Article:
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“It tore through the tower”: How AI and the IIoT can help end cooling tower maintenance nightmares

By Grayson Morris

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In this article

Find out how modern technology is helping traditional condition monitoring techniques become round-the-clock warriors in the fight against cooling tower failures.


Day dawns, promising sweltering temperatures. A sudden gust of wind shrieks past a cooling tower. The resulting stress, though minor, is the final straw for one of the fan’s overworked blades. The blade shears off. The vibration switch that’s supposed to shut down the fan at times like these doesn’t; moisture has crept in and killed it. So the fan keeps turning, until the resulting imbalance rips the rest of it from its support, taking the motor and the gearbox with it. All three parts plummet toward the sump basin, taking walkways, piping and a 30-foot section of fill with them. And stopping production at the plant the tower serves. On hot summer days like this, there’s no redundancy to spare.

For cooling tower maintenance and reliability engineers, this is the very real stuff of nightmare.

Not every cooling tower failure is as dramatic as this one—which is inspired by a failure that actually happened in the 1990s—but it serves to illustrate why it’s so important to closely monitor the health of cooling tower components. Periodic manual measurements aren’t enough; maintenance staff need continuous insight in order to spot developing faults before they become failures.

Modern technology to the rescue

Fortunately, most tried and trusted condition monitoring techniques are rising to the task, thanks to artificial intelligence (AI) and the industrial internet of things (IIoT). Permanently installed sensors can now collect vast amounts of high-quality data, which machine learning algorithms can process in near real time. Thanks to this immense scale in both data and processing power, AI-based condition monitoring systems can detect minute changes that signal the start of developing issues, often months in advance.

Sidebar: A new name for an old tool

This AI-powered pattern extraction goes by many names: big data, business intelligence, data mining and more. When it’s used to monitor the health of industrial equipment and extract insights that predict when machine failure will occur, it’s often called predictive analytics. But that’s just a new name for an old tool: it’s still condition-based monitoring—just faster, more accurate and far more scalable than traditional techniques that rely on periodic manual measurements and human analysis. Welcome to Industry 4.0!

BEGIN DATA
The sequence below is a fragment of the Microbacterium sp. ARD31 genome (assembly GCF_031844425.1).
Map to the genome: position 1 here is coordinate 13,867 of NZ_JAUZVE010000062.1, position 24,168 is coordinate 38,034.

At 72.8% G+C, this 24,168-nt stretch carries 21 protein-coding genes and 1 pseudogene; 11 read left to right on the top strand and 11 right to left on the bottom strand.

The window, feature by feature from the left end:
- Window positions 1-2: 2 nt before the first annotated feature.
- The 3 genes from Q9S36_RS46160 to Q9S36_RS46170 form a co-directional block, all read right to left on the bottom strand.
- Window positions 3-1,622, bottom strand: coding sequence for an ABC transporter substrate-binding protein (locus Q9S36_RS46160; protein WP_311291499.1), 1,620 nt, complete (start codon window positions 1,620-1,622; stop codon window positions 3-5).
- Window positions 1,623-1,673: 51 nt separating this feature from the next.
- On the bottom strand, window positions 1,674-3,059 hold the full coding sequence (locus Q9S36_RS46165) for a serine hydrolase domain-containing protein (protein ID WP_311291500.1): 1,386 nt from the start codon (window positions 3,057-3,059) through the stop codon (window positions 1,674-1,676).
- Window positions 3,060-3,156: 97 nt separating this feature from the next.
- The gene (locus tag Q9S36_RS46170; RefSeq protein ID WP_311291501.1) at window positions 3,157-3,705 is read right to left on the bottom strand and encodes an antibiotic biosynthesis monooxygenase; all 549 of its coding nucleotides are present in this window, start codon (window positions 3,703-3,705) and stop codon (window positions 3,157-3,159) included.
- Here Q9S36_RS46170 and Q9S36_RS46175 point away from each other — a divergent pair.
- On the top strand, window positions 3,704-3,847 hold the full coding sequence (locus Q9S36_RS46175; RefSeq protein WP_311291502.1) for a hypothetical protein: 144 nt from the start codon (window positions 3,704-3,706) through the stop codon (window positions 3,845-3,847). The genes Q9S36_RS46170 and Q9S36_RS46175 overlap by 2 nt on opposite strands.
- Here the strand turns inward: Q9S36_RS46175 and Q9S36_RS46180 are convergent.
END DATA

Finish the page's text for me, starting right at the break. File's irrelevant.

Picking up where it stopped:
So which Industry 4.0 condition monitoring system should I use?

That depends on what equipment you want to monitor. Some things haven’t changed: for example, oil analysis still can’t monitor components that don’t use lubrication, no matter how much AI you throw at it. You also need to know what types of faults you want to spot early. Vibration is still a champion for early bearing failure, while MCSA is the winner when it comes to electrical failures inside the motor. And finally, you need to consider the environment where the sensors will be mounted.

So you see, each technique has its strengths and weaknesses. And that means the best choice of all is to use the right technique for each situation. There’s a lot to consider in planning the best condition monitoring strategy for your cooling towers, but don’t despair: we’ve written a comparison guide to help you find your way. It’s a detailed guide to five of the most reliable condition monitoring techniques for pumps, fans, motors, gears, bearings and more. We hope it helps you put a permanent stop to your cooling tower nightmares!

The condition monitoring comparison e-book for cooling towers

Learn how current, voltage, oil, sound, vibration and heat can give you early insight into developing cooling tower failures—and which techniques work best in which situations to keep critical cooling tower equipment 100% up and running.

This e-book covers:

  • the anatomy of a cooling tower
  • condition monitoring in cooling towers
  • examples of when different techniques will detect different failures
  • energy and performance insights

Fill in the form to download the e-book.


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